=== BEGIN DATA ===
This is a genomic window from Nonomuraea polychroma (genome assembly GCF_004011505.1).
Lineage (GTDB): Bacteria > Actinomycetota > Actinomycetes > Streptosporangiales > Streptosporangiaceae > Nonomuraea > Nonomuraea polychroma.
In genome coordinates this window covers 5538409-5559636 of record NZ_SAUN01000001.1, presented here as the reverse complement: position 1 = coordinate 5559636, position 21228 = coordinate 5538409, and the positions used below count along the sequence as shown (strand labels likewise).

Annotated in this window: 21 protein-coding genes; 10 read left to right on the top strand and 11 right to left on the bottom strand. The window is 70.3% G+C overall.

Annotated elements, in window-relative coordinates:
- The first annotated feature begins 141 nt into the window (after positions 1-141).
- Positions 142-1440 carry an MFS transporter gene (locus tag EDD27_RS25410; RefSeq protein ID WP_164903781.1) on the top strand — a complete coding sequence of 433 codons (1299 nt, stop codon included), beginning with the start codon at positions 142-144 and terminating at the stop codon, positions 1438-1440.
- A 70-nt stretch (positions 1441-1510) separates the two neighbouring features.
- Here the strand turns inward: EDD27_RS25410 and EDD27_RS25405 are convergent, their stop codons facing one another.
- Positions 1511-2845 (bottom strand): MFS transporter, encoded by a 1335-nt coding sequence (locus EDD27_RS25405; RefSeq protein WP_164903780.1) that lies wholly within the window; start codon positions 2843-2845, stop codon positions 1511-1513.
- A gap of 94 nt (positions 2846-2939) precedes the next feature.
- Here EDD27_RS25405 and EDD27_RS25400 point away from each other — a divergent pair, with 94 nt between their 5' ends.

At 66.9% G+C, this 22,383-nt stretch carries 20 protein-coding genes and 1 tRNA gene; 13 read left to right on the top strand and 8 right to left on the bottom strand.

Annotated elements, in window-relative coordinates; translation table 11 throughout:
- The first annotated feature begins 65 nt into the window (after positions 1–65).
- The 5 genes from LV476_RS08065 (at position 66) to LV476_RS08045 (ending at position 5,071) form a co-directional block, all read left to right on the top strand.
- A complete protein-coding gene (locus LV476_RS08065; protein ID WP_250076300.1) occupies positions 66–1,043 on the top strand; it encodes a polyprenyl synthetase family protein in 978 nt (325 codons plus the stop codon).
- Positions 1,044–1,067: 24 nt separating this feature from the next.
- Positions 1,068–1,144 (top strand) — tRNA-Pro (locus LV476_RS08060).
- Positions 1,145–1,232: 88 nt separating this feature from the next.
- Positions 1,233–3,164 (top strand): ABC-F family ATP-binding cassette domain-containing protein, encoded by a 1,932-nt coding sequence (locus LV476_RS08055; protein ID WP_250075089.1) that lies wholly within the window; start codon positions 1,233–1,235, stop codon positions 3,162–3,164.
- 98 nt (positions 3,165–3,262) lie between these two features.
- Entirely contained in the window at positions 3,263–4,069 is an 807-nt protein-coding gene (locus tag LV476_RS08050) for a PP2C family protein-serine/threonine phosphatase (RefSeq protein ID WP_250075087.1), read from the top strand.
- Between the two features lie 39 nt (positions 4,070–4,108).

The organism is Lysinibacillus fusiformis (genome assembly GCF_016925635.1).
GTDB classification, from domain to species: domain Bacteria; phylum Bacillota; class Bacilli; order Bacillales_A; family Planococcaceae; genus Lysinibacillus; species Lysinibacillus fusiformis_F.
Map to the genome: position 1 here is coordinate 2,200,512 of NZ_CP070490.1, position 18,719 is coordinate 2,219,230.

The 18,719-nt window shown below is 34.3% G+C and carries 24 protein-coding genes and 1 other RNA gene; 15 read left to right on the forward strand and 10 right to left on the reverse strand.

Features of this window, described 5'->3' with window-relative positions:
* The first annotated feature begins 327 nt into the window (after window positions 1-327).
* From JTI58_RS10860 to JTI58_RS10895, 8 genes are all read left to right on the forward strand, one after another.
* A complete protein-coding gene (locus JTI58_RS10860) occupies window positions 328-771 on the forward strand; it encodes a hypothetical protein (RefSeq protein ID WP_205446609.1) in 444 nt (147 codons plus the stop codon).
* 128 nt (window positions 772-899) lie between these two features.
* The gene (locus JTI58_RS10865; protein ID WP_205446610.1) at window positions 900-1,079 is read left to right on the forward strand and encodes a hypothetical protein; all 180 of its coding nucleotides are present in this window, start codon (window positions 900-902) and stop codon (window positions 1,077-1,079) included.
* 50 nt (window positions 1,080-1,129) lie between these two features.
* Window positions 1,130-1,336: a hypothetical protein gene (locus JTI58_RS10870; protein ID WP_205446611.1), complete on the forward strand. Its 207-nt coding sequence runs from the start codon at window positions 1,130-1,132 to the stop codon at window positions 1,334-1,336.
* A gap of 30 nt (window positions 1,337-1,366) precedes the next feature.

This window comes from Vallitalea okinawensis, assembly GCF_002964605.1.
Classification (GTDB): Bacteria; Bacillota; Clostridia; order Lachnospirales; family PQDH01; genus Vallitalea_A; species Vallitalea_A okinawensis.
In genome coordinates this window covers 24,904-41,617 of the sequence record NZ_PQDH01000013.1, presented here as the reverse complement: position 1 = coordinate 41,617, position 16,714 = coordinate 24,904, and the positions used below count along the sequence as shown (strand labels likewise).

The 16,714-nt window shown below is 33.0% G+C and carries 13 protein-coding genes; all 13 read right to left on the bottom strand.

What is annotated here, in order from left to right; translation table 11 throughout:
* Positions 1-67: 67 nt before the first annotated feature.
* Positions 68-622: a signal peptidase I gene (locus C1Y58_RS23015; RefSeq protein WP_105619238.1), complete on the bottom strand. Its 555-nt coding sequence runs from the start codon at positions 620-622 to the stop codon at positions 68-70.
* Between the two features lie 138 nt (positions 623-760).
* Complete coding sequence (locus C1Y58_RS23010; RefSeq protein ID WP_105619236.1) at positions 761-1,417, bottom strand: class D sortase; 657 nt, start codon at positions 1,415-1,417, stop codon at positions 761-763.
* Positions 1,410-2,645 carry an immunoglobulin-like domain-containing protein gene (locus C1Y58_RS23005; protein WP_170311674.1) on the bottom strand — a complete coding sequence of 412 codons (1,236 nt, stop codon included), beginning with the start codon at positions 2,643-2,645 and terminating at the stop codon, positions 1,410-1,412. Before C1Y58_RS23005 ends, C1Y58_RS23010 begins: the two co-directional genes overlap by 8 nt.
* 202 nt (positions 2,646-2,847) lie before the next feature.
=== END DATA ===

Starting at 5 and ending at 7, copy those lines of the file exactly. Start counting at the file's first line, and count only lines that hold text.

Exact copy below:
Annotated elements, in window-relative coordinates:
- The first annotated feature begins 141 nt into the window (after positions 1-141).
- Positions 142-1440 carry an MFS transporter gene (locus tag EDD27_RS25410; RefSeq protein ID WP_164903781.1) on the top strand — a complete coding sequence of 433 codons (1299 nt, stop codon included), beginning with the start codon at positions 142-144 and terminating at the stop codon, positions 1438-1440.